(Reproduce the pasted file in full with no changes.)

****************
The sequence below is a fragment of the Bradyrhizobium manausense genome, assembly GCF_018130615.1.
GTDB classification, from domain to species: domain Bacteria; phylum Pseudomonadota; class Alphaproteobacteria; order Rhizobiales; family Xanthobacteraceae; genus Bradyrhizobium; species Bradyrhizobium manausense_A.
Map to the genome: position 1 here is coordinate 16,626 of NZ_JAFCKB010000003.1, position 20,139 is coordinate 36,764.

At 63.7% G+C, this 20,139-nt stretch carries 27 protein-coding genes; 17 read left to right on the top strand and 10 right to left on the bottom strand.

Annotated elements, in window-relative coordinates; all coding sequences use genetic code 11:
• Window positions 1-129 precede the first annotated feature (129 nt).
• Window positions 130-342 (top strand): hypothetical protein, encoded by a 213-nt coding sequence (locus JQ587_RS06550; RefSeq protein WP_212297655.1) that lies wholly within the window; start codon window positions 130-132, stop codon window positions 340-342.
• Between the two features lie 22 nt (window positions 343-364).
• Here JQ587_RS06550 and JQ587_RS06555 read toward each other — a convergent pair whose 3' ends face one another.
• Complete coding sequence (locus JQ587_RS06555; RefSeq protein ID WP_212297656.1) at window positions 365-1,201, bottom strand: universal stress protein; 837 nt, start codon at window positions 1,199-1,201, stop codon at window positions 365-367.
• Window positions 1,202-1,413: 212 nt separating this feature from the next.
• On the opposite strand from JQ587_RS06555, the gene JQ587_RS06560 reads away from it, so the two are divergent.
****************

The sequence below is a fragment of the Bradyrhizobium manausense genome, assembly GCF_018130615.1.
GTDB classification, from domain to species: domain Bacteria; phylum Pseudomonadota; class Alphaproteobacteria; order Rhizobiales; family Xanthobacteraceae; genus Bradyrhizobium; species Bradyrhizobium manausense_A.
Map to the genome: position 1 here is coordinate 16,626 of NZ_JAFCKB010000003.1, position 20,139 is coordinate 36,764.

At 63.7% G+C, this 20,139-nt stretch carries 27 protein-coding genes; 17 read left to right on the top strand and 10 right to left on the bottom strand.

Annotated elements, in window-relative coordinates; all coding sequences use genetic code 11:
• Window positions 1-129 precede the first annotated feature (129 nt).
• Window positions 130-342 (top strand): hypothetical protein, encoded by a 213-nt coding sequence (locus JQ587_RS06550; RefSeq protein WP_212297655.1) that lies wholly within the window; start codon window positions 130-132, stop codon window positions 340-342.
• Between the two features lie 22 nt (window positions 343-364).
• Here JQ587_RS06550 and JQ587_RS06555 read toward each other — a convergent pair whose 3' ends face one another.
• Complete coding sequence (locus JQ587_RS06555; RefSeq protein ID WP_212297656.1) at window positions 365-1,201, bottom strand: universal stress protein; 837 nt, start codon at window positions 1,199-1,201, stop codon at window positions 365-367.
• Window positions 1,202-1,413: 212 nt separating this feature from the next.
• On the opposite strand from JQ587_RS06555, the gene JQ587_RS06560 reads away from it, so the two are divergent.